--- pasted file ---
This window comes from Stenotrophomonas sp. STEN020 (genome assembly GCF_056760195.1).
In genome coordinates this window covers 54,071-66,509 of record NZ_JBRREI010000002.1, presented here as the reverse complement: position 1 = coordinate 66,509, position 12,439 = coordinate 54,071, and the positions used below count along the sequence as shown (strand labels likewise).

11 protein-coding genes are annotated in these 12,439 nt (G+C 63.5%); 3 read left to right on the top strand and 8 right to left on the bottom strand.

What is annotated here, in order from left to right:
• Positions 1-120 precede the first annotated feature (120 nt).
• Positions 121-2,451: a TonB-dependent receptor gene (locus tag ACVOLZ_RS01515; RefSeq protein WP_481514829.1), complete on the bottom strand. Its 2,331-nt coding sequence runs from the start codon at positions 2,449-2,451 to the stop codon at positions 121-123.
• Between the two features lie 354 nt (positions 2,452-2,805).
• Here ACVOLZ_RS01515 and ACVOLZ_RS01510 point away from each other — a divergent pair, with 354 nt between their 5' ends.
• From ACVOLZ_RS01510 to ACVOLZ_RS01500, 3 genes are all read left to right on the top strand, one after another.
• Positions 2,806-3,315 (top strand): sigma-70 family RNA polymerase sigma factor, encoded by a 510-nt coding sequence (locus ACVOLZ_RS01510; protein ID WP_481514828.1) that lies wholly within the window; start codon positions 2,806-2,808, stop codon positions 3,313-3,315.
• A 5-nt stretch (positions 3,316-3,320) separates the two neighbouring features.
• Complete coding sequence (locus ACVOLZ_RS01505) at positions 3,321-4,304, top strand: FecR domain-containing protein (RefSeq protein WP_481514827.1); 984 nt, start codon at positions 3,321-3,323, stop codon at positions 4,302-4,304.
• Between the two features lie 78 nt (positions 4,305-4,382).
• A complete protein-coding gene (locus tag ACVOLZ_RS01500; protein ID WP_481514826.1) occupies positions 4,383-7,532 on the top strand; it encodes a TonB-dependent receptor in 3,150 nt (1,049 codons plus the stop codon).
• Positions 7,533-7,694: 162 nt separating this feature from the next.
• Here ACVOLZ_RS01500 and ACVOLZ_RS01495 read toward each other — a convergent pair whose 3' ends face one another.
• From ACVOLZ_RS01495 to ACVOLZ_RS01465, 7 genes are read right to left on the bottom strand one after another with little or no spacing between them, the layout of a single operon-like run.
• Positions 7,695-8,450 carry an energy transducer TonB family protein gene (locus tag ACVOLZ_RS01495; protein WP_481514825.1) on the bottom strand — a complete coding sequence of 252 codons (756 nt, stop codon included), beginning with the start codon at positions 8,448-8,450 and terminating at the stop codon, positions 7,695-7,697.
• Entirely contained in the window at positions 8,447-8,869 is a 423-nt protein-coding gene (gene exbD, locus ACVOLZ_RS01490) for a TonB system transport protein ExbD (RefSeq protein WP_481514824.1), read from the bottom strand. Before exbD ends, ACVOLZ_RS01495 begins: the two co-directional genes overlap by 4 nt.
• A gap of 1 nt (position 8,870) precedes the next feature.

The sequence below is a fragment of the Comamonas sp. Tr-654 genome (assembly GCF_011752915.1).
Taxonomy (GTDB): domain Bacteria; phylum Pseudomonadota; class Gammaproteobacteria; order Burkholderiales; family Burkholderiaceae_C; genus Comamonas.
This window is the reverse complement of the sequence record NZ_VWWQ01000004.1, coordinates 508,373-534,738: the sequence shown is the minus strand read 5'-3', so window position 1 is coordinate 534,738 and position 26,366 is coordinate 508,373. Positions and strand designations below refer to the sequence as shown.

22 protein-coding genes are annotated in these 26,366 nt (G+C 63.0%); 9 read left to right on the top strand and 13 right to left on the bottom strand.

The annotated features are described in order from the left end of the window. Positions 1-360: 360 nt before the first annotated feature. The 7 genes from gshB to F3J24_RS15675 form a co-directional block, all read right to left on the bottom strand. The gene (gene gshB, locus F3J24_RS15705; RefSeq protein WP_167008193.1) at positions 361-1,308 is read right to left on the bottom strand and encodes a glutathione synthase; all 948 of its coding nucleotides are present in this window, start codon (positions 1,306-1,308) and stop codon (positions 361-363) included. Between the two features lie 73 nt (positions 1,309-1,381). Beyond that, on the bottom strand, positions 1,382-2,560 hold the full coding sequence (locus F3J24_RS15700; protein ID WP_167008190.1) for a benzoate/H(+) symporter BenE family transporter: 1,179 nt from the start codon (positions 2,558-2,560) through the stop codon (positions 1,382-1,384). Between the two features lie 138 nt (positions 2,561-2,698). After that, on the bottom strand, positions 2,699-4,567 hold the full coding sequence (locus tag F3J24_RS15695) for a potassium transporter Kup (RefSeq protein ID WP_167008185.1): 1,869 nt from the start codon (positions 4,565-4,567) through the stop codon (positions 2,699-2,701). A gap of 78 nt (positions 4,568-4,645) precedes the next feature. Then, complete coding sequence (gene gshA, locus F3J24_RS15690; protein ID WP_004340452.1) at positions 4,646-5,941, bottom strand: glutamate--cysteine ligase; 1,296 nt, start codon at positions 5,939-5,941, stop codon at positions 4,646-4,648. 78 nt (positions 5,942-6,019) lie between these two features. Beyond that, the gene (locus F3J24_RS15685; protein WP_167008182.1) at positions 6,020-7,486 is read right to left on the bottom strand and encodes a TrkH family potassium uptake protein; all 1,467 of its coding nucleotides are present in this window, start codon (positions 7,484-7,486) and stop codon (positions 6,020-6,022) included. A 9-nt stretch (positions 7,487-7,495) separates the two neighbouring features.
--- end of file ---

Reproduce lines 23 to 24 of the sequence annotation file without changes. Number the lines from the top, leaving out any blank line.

This window is the reverse complement of the sequence record NZ_VWWQ01000004.1, coordinates 508,373-534,738: the sequence shown is the minus strand read 5'-3', so window position 1 is coordinate 534,738 and position 26,366 is coordinate 508,373. Positions and strand designations below refer to the sequence as shown.

22 protein-coding genes are annotated in these 26,366 nt (G+C 63.0%); 9 read left to right on the top strand and 13 right to left on the bottom strand.